June 11 2013

Buenos Aires’ Popular Habitat Law Understood

Who’s afraid of the Buenos Aires’ new popular habitat act?

The answer: everyone. The recently enacted law of the Buenos Aires province proposes a compact, dense, diverse, and accessible city, aiming to reorient the urban land market. This law is shaking the fundamentals of planning in a metropolitan area that to a great extent still follows the dogmas of urbanism during the twentieth century.

Greater Buenos Aires’ growth produced in the last two decades an uneven and fragmented archipelago of gated neighborhoods, settlements, villas miseria and residential complexes. The expansion of highways and other infrastructure networks facilitated the sprawl. The availability of large tracts of land accessible within minutes of the city led to the emergence of large and closed residential enclaves, offices, hotels and health centers. Interspersed among the new projects are many older neighborhoods that share space with informal settlements and social housing projects, which are always insufficient to alleviate the needs of a population growing by tens of thousands each year.

inhabitant of a precarious settlement buenos aires

The new law garners the attention of all sectors involved in the production of housing and offers a variety of training and funding. This enables each one of them: cooperatives, civil associations, non-governmental organizations, and the general population, among others, to add their projects in a participatory and democratic fashion.

Municipalities are responsible for identifying and taking care of urban housing deficit. They are also responsible for creating structural planning and conditions for new developments that can help end the informal land settlement increase.

Land use and habitat buenos aires

However, creating new institutions and frameworks for urban development and housing that overlap or add to existing ones does not help solve the problems in the social field that developers have today. These problems include such things as housing deficit, poverty and insecurity. The act utilizes advice and training from the Provincial Housing Institute, but this may not be enough.

Living rights' congress in Buenos Aires

The critical problem is land use because this is precisely what is lacking: land well located and served. This law will compel municipalities to revitalize degraded areas, create special areas and set aside reserves. The aim is to recover a plethora of disused land that is well located.

For the good of the inhabitants of Buenos Aires, it is expected that this law will help make this fragmented archipelago a territory more organized and balanced. But do you think legislation is enough to solve a problem that is so long-held and that no one has yet been able to solve?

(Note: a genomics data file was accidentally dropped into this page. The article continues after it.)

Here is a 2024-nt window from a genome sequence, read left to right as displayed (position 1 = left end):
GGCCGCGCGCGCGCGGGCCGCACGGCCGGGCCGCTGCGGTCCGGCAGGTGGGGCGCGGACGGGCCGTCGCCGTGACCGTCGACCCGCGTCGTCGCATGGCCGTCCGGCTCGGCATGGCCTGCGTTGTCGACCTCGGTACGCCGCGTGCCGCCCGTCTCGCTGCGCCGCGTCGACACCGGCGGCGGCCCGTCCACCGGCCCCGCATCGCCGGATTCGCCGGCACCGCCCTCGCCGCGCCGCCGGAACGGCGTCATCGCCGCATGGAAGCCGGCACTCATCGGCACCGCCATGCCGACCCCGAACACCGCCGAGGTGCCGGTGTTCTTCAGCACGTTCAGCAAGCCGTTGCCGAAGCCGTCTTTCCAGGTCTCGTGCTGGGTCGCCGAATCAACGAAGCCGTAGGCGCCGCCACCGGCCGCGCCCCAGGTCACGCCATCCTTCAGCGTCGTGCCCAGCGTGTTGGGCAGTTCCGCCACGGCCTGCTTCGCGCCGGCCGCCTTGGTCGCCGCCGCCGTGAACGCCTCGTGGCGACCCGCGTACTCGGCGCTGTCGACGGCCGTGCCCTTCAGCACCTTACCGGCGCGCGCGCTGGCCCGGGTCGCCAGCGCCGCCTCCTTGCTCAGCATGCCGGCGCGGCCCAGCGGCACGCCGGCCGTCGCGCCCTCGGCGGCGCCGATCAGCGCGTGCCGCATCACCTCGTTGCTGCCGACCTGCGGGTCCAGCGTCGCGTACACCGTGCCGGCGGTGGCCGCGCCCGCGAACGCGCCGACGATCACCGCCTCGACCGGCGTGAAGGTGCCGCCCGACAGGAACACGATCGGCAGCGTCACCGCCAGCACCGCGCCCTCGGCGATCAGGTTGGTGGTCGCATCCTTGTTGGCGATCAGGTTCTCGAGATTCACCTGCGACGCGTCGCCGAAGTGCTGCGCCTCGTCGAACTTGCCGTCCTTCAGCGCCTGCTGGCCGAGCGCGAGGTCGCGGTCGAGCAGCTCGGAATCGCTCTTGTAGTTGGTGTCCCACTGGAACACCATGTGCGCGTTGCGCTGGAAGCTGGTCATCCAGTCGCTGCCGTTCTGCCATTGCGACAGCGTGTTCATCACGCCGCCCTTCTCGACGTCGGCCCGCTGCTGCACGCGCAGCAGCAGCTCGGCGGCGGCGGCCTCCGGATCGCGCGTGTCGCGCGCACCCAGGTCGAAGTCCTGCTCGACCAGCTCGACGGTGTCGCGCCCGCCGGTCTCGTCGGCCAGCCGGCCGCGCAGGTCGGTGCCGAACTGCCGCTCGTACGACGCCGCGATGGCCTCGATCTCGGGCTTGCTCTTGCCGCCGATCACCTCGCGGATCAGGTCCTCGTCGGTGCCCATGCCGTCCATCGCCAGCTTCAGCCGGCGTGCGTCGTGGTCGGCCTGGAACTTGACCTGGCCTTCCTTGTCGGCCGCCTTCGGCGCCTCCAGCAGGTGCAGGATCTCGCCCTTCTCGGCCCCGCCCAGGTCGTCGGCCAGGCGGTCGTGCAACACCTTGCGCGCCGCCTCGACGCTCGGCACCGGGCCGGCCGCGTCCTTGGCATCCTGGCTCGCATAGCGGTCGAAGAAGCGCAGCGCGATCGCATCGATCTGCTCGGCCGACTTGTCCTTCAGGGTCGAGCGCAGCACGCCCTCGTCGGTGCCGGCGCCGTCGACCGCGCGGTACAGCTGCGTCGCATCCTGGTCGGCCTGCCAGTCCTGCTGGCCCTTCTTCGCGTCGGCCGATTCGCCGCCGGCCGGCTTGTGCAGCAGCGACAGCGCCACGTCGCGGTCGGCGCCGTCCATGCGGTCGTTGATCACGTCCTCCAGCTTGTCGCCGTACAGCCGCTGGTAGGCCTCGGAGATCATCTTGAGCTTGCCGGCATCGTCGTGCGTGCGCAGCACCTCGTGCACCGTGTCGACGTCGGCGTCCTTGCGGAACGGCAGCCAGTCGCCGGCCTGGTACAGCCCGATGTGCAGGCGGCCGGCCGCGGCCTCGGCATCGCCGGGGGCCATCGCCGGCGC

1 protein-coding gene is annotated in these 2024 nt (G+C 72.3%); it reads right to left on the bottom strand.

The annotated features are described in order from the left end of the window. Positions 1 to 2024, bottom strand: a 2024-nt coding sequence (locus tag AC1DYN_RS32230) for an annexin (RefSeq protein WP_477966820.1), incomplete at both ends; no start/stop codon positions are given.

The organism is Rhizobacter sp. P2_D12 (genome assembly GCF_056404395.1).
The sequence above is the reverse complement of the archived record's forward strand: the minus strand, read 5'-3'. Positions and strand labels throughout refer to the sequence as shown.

I then reformulate my question: who should be afraid of the new popular habitat act?

Credits: Images and data linked to sources.

Luis Lozano-Paredes

Luis Lozano-Paredes is currently a student seeking a Diploma of Architecture and Urban Planning at Belgrano University in Buenos Aires, Argentina. Born in Colombia in 1987, he grew between the cities of Bogotá and Santiago de Cali, and then moved to Argentina in 2006. There, he finished the Common Basic Cycle of Architecture, Design, and Urbanism at the University of Buenos Aires before pursuing studies in Landscape Design at the same Institution. Inspired by the Urban Transformation of Bogotá in the past decades, his interests evolved from Landscape Architecture to his current passion; Urban Planning, Policy Making, and Sustainable Development. He plans to continue his studies in Urban Planning and Sustainability in Canada, Chile, or the U.S.; but for the moment he currently works as a Graduate Research Assistant at the Center of Metropolitan Transport Studies of the University of Buenos Aires and is a Member of the Observatory of Urban Sustainability at Belgrano University. Luis’ main interests lay within the study of Smart Cities, Urban Sustainable Development, and Social Architecture in Latin America.

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This entry was posted on Tuesday, June 11th, 2013 at 9:34 am and is filed under Community/Economic Development, Environment, Government/Politics, Housing, Land Use, Luis Lozano-Paredes, Urban Development/Real Estate, Urban Planning and Design. You can follow any responses to this entry through the RSS 2.0 feed. You can leave a response, or trackback from your own site.

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